It's been some weeks since the 2010 Superbowl where the New Orleans Saints defeated the Payton Manning's Indianapolis Colts. The Superbowl is one the biggest - if not the biggest in terms of audience - single sport event in the world. It is not a very popular sport in Spain but it is huge in the US and I was lucky to be living in NY when the Giants won a couple of years ago.
Massive sports events bring big advertising dollars with them and in this respect Superbowl is THE EVENT. I remember analyzing this back at Stern at professor Geeta Menon's marketing course (she is now at Wharton). Back in 2007, a 30-second spot on tv was priced at around $2.5m. This year it's been at around $3m. I could not believe it when I first knew about it.
But on top of the tv dollars, the internet revolution has provided advertisers with a big opportunity to leverage their investment in tv time. In addition to the 30-second spots, commercials are widely followed online, which increases the number of impacts and, in turn, brand awareness. In fact, the Superbowl has become a landmark event where corporations showcase their best creativity, to the extent that commercials themselves have become a very important part of the Superbowl. There exist a lot of expectations about who will be advertising and a huge buzz is generated after the game to assess who had the best commercial. This is pure gold for brands. The power of viral.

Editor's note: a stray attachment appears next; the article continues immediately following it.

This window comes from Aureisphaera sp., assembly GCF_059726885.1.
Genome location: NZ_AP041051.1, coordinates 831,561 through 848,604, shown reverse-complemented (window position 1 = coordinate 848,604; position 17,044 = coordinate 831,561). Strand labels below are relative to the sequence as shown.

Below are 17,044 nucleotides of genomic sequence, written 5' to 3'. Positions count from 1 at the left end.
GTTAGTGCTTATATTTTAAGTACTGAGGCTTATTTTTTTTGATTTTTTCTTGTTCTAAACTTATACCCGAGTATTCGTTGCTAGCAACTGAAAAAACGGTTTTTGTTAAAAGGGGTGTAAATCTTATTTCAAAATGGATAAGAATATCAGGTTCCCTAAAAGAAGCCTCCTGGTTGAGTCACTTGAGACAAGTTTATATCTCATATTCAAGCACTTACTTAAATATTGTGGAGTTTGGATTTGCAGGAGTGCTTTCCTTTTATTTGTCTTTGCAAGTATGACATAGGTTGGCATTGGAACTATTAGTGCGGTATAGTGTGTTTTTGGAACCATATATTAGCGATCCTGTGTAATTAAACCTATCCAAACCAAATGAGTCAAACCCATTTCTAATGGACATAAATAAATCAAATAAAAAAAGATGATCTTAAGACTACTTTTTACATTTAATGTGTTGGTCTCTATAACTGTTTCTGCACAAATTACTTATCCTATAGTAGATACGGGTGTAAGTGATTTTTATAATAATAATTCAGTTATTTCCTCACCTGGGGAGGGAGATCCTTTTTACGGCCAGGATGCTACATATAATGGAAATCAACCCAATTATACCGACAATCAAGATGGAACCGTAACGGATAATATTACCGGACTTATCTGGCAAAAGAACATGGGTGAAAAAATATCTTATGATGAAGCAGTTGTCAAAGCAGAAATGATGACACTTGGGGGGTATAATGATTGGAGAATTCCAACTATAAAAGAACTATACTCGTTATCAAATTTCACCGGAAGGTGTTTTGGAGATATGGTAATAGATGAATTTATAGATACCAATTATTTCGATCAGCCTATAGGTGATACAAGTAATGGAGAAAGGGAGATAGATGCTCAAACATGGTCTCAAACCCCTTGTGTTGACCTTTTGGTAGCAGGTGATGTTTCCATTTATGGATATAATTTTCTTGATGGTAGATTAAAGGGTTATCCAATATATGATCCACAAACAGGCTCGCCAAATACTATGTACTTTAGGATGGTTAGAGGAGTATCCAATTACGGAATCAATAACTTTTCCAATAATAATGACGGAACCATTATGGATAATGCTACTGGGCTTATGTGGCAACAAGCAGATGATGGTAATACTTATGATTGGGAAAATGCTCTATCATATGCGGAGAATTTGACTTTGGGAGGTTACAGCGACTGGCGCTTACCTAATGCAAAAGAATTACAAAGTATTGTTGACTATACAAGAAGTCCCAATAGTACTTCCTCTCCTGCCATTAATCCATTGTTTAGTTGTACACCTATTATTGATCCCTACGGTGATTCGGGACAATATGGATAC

Visible Measures, a Boston-based start-up that measures online video audience which I had the opportunity to know about at a NY Video 2.0 meetup in 2008, has conducted some research on the occasion of the 2010 Superbowl. According to their study, the top 20 commercials were viewed in aggregate more than 50 million times, being 'Doritos' House Rules" the one carrying the most views at 9+ million. I liked Google'(s) (!!), Megan Fox plays her usual part for Motorola, Dodge's is the typical commercial for men... and how couldn't I mention the eternal Bud's Clydesdale! You can find them all here.